Almost a year after their son was fatally shot in a brazen, targeted daylight attack in a Stoughton Street barber shop, Alberto “AJ” Monteiro’s family will remember his life on Aug. 25 with an event centered around the sport that he loved most, with the people he loved most.
Family, friends, and other community members will gather in Roberts Playground for an afternoon of flag football, food, music, and family fun. Along with funding a memorial scholarship in his name, the event is envisioned as a way to remember a young man in ways beyond his death, the result of a crime which remains unsolved.
“Our mission is to bring children and youth together for a fun game of flag football promoting peace and unity,” explained Arminda Baptista, AJ Monteiro’s mom in a letter requesting donations for the game. “It’s a family and a community gathering, where everyone can come as one and play, and feel safe and secure,” she said.
Monteiro lived less than a mile from Creole International, a small barbershop tucked into a small row of storefronts along Stoughton Street, about halfway between Uphams Corner and Pleasant Street. On Sept. 5, 2017, he was 21, working two jobs to put himself through college, and in need of a haircut.
It was there, a little before 11 a.m., that a gunman entered the shop and shot and killed AJ, the only person targeted in the attack, as he sat in a chair.
In the 11 months since the shooting, no arrests have been made and Boston Police have had little to say publicly about the investigation, other than the fact that it remains open and “active.”
“It’s so disappointing that someone can walk into a business place and do such a thing without shame or care,” said his mother, Arminda. His uncle, Jose Baptista, is frustrated, too. He grew up in Uphams Corner and now looks at his home neighborhood, one he grew to love, with a different eye.
“I’m disappointed in the people I call my neighbors,” he said, “in how things are settled, in the lack of involvement by parents in their children’s’ lives. Take a more proactive approach if you happen to see your child going down the wrong path. I’m disappointed in the entire community, including myself.”
While the crime itself quickly faded from public view, Monteiro’s survivors have quietly worked to keep his memory alive. They set up a scholarship fund in his name at Saint John Paul II Catholic Academy (SJP2CA), where he studied in grammar and middle school. Recipients must display the characteristics that his family says AJ himself represented—a respect for and love of God; the spirit of love, peace, and friendship; hardworking and determined; and a humble and loyal friend. Preference is given to students moving on to his former high school, Catholic Memorial High School.
There’s already been an awardee: Jarrell Saget, who will receive $500 toward his education at Saint Joseph’s Preparatory School in Brighton next year. “Jarrell has been a Saint John Paul scholar since he was 4 years old,” Nicholas Cuomo, principal of SJP2CA in Neponset, told the Reporter. “[He] has embodied the spirit of AJ at SJP: hardworking, determined, humble, and a close relationship with God.”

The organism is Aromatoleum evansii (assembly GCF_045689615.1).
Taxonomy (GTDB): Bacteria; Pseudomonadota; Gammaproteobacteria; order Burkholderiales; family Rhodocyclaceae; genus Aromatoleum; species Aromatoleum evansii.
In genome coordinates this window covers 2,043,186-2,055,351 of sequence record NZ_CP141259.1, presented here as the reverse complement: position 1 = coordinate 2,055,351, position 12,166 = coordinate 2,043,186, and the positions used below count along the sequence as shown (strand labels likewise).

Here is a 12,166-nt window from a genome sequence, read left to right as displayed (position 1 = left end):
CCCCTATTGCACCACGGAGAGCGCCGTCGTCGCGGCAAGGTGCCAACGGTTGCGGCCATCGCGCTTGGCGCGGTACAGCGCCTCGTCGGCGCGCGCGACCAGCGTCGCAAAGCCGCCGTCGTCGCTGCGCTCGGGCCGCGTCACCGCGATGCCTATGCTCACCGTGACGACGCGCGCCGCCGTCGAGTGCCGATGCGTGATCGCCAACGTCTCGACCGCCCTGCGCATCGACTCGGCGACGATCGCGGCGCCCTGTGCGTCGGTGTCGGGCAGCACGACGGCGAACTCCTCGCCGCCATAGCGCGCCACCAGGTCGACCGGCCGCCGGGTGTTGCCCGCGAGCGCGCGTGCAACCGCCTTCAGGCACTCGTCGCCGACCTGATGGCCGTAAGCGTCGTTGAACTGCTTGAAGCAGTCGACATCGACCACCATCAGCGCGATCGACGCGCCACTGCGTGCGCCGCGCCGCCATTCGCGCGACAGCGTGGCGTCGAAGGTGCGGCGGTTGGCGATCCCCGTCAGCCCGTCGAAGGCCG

And, with the upcoming flag football tournament, the family hopes to make a lasting tradition out of the sports that AJ loved to play. His passion for football was inspired by his uncles, both football players who encouraged him from a young age. After joining the Dorchester Pop Warner Eagles at six years old, AJ was hooked.
His uncle Jose remembers the first time AJ quarterbacked the John D. O’Bryant Tigers.“[He] must have been 7 or 8; everybody was screaming and cheering. I remember looking up at him and his eyes were locked in and focused on me. It was really inspiring to him; it was jaw-dropping. I remember coming off the field, all muddy, and he gave me the biggest hug. I’ll never forget it.”
AJ was a natural at the sport, taking the field as a tight-end and running back.
“I’m looking forward to everyone remembering something he really enjoyed,” said Baptista. “I’m excited for everyone to get together on the field and understand that this was a happy place, a place he enjoyed and a place where he thrived.”
The sport remained close to AJ’s heart over the years; days before he died, he was in the car with his mom and her fiancé when they passed a Pop Warner Eagles game. “He made us do a whole U-turn and go back,” she remembered, smiling, “Because he had to donate some money to his team.”
That team, “his team,” will be present at the August event, playing against kids from the Boys & Girls Club in memory of their former teammate. There will be some adult games going on as well, for the older family members who wanted to play.
There will be live music and a DJ, food, drinks, and even a bouncy house.
“Each day is a new day,” says AJ’s mom, Arminda. She finds her strength in her other kids — a daughter, 18, and a son, 4.
“It’s really tough on them,” she says, “especially my daughter. My son...I don’t know how he’s going to process all of this.
“For some reason,” she continues, “he’s molding into AJ: he’s laidback, a homebody, a hugger, so affectionate. I just hope he stays that way and doesn’t think the world is mean and cruel and awful.”